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  • Capt. Eric

Cool Runnings

Another project crossed off the list: I cleaned up and improved the cold and warm air circulation in the salon.

Enfin is equipped with air conditioning via 3 dedicated marine A/C units, and heating via a central furnace or main engine heat exchanger.

Both heat and cold are divided in 3 zones:

1) Cabins and head

2) Pilothouse

3) Salon

A/C is produced locally in each zone, while heat is distributed around the boat from the furnace or main engine via a heating loop in a hose. Hot coolant liquid is then passed through local heat exchangers to produce warm air that is blown using small 12V fans. Another advantage of the heating loop is that it goes through a number of cabinets -keeping your socks warm!- and a heated towel rack in the head. Warm socks and towels: How luxurious is that?

Overall, this is a very flexible system that can be setup in multiple ways. My favorite being that when under way the engine's cooling loop serves to heat the boat and the water heater. In a way it's "free" energy. "Unlimited" hot showers and sailing in warm comfort despite outside frigid weather.

Since warm and cold air can come from different sources (heat exchanger or A/C unit), the salon's air outlet had been ducted to combine them into one single plenum. A good idea in principle, but in practice, the flexible ducting created too much air restriction. At some point in the past a previous owner had tried improving warm air flow by blocking the cold air duct with old shopping bags. It worked to an extent since the warm air could not escape back through the unused A/C unit, but of course meant the salon A/C couldn't be used at all, something I discovered during initial buying survey. Nothing that couldn't be solved I figured, but sailing in the Pacific North West, I hadn't spent much time on doing it.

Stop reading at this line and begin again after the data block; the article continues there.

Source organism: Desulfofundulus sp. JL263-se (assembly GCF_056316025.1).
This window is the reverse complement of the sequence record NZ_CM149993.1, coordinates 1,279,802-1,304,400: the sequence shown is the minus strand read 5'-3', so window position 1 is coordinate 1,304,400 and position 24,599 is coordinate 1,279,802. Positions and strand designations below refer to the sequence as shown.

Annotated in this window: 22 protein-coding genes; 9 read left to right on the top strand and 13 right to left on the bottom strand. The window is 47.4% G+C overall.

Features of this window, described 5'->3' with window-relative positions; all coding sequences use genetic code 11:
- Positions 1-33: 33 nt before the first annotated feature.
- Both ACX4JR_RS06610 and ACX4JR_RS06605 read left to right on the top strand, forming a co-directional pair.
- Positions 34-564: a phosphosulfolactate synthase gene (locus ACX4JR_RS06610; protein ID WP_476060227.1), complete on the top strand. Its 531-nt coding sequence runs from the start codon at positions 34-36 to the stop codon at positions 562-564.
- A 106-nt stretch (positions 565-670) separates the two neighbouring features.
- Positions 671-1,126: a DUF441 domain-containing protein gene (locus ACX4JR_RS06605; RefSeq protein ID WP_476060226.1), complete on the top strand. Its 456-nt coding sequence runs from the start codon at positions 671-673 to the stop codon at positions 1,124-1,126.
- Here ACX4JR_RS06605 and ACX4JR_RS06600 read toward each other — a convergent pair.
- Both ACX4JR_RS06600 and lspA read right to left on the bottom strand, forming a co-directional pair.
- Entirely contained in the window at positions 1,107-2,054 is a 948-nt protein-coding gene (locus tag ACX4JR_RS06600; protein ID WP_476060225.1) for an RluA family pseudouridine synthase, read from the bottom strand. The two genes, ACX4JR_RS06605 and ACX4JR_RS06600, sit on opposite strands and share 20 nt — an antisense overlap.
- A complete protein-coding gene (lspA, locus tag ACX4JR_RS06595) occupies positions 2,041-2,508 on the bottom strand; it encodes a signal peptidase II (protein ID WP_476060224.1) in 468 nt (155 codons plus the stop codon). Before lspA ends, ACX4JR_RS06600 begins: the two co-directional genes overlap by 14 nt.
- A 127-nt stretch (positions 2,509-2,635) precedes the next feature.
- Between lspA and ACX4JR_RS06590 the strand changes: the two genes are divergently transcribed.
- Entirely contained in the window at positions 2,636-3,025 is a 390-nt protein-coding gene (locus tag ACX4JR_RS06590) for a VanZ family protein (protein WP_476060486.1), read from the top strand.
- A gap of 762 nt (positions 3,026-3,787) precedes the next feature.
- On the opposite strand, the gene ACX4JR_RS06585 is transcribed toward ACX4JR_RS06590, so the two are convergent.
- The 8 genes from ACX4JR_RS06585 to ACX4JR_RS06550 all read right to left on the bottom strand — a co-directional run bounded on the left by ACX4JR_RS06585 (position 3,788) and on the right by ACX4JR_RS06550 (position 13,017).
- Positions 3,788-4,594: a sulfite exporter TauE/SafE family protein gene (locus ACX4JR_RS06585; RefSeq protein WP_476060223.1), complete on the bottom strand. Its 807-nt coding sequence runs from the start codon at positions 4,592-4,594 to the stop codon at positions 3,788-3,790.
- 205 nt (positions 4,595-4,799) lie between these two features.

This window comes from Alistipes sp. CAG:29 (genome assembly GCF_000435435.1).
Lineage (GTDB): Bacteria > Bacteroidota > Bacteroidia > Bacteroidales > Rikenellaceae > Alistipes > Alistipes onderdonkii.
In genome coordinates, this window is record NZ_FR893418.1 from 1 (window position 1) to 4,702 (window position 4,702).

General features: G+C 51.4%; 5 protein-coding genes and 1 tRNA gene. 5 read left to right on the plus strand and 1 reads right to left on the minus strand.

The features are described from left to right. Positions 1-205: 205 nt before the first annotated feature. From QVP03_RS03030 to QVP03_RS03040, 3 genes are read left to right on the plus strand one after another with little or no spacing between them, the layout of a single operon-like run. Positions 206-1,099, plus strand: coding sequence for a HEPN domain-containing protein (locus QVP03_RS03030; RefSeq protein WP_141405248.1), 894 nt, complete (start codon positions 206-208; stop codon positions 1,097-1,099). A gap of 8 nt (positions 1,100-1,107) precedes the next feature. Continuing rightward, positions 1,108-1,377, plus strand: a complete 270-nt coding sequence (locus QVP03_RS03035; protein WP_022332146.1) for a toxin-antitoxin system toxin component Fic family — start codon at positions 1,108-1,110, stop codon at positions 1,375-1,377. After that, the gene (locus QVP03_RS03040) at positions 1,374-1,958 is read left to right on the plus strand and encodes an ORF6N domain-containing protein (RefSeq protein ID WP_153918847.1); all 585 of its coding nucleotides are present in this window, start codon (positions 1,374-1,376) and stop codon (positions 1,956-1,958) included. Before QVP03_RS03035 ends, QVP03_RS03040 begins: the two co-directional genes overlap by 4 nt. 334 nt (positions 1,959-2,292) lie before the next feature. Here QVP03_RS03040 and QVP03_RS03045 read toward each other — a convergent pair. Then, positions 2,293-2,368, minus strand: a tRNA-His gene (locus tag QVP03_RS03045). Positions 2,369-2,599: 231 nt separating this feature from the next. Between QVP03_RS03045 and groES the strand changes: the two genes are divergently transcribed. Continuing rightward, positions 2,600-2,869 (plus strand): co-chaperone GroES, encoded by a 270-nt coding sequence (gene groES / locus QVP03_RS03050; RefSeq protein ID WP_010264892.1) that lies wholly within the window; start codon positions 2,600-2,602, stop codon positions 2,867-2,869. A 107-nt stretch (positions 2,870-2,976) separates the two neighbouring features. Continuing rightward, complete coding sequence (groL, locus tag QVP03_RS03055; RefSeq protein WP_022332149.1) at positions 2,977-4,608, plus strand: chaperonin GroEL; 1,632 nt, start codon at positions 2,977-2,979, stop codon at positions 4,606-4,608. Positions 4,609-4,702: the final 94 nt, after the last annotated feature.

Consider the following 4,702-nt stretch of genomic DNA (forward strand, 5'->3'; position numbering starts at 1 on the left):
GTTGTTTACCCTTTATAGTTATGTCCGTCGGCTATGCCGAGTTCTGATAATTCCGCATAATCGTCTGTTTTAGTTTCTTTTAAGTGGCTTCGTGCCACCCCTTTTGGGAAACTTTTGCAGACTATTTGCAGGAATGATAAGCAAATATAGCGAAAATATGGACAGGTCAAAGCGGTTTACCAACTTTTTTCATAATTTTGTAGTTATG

I had, long ago, taken the shopping bags out of the cold air duct in the salon, and straightened the hose, but the system still needed improving as clearly the flexible ducting was still creating too much back pressure. Neither heat nor cold were blowing at full force but both worked well enough. Today was the day "well enough" wasn't going to cut it anymore.

Interestingly the pilothouse is ducted differently with separate ducts for warm and cold air, so they both blow strongly.

I decided to completely separate warm air from the heat exchanger from air coming from the A/C, routing them to two different vents. The vent for the A/C would be the old existing one at head level in front of the settee. The vent for the warm air from the heat exchanger would be at foot level, using an existing ventilation grille.

The large hose is the A/C, the smaller one is warm air from the heat exchanger

We tried this new setup for a while, heating and cooling the salon more often and warmer/cooler than we needed, just to test the system.

Initial results literally blew us away! The A/C seemed three times more powerful and sitting as far back as you could on the settee you'd be hit by a huge blast of freezing air. We had to re-orient the vents to stay out of our newly created indoor blizzard.

Similarly the heater was able to blow much stronger air, all the way to the middle of the salon.

With cold air's tendency to fall and warm air to rise, the new setup also made a lot more sense in terms of comfort. Success.

The A/C vent had to be readjusted. You can see the A/C hose (large one) coming almost straight up from the A/C unit. No more half collapsing hose, no coupling, just a short distance to the vent.

The heating hose makes a sharp 90 degree turn (I couldn't avoid that one) but is then a short straight section to the existing vent under the freezer. Much more efficient than before.

Both hoses are A/C and heat approved, flexible aluminum rated to more than 400f, which I much prefer over the older ducting.

Once we were satisfied with the setup, I decided to finish the installation by wrapping both ducts in multiple layers of R4 insulation.

Finished installation with multiple layers of R4 isolation

While I was at it, I also isolated the freezer and heat exchanger: The freezer draws about half our electrical consumption at anchorage, so a little extra insulation can't hurt. It now has extra insulation on the heat exchanger side and underneath (the heat rising thing again).

We'll be having a heat wave in the salon this winter.

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